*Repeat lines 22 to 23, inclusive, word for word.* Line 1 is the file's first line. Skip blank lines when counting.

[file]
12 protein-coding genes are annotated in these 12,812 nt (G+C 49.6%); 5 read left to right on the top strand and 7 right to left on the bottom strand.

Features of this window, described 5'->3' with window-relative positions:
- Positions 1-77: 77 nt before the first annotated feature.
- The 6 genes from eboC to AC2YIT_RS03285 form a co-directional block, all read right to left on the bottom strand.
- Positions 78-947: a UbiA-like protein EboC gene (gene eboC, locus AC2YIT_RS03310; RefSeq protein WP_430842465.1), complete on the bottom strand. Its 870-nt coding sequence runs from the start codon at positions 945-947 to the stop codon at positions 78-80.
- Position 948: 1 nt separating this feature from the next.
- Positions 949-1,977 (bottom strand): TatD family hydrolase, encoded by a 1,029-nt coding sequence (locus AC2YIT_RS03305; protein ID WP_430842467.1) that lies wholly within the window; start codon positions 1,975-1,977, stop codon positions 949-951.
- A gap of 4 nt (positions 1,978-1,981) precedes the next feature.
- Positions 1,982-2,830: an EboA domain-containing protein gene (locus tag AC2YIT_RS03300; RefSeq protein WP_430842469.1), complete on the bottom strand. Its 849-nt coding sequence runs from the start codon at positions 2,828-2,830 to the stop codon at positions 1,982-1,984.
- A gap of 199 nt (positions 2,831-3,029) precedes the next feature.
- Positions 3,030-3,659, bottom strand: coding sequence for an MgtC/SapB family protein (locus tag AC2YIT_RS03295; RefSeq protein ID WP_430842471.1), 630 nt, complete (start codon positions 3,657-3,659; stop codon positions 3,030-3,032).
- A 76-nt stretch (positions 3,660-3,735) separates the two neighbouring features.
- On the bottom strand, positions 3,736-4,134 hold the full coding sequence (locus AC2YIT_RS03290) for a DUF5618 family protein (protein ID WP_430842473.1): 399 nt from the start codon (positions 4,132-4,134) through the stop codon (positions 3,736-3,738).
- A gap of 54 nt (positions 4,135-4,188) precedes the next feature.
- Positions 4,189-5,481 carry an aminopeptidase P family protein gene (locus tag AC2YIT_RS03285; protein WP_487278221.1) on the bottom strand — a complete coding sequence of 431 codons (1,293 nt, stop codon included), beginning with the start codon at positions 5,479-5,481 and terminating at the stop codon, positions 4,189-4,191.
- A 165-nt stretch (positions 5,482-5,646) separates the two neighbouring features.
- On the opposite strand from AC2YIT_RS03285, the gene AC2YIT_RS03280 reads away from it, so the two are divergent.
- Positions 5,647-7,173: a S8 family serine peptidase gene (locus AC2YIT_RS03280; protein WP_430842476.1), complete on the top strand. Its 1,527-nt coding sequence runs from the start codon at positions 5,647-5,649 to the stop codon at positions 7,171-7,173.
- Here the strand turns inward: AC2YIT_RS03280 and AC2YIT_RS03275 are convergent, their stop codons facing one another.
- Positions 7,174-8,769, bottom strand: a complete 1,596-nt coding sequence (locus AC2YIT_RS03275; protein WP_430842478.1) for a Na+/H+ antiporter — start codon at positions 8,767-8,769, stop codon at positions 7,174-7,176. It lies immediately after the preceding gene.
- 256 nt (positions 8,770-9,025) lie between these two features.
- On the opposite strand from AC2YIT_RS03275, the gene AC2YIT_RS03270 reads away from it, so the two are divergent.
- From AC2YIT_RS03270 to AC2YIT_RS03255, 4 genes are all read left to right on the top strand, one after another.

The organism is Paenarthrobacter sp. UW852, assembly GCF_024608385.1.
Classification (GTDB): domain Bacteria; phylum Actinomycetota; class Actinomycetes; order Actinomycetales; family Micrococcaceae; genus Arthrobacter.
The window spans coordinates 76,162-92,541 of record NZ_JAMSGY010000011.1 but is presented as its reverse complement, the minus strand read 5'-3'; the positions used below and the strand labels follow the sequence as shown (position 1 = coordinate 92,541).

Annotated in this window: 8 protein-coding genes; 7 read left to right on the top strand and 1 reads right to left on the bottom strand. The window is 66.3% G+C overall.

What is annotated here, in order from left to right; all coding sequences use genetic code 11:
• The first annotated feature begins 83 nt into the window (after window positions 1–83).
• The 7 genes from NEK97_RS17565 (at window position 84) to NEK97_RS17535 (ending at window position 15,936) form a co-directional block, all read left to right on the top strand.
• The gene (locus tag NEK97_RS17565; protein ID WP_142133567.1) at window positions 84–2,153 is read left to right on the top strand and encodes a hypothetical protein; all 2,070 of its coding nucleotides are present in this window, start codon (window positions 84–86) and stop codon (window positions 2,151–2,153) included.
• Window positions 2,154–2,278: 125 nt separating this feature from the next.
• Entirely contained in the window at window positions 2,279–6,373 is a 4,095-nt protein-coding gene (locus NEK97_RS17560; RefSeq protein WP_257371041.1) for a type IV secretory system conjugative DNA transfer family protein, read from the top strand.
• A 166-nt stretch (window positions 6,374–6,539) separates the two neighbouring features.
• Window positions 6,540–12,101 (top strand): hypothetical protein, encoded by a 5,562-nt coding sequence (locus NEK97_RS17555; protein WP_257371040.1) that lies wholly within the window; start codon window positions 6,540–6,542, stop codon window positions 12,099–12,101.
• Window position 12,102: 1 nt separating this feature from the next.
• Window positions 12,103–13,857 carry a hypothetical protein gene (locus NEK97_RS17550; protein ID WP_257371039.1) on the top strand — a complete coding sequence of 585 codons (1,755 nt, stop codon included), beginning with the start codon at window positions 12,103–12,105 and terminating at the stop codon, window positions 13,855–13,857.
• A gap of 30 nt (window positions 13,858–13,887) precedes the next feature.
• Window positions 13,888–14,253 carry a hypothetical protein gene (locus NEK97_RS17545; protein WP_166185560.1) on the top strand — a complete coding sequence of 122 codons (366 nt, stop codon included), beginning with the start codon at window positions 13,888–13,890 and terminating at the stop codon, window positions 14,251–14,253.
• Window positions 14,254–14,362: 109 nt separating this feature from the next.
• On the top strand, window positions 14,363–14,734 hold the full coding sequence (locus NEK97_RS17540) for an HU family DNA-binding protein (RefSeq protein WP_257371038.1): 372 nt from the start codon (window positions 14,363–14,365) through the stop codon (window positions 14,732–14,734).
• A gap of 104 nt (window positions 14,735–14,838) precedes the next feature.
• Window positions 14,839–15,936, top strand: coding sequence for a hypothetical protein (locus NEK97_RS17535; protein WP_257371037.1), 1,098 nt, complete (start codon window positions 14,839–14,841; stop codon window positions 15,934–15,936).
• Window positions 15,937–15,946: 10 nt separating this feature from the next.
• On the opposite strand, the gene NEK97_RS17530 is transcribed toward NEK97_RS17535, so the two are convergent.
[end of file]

- On the opposite strand from AC2YIT_RS03275, the gene AC2YIT_RS03270 reads away from it, so the two are divergent.
- From AC2YIT_RS03270 to AC2YIT_RS03255, 4 genes are all read left to right on the top strand, one after another.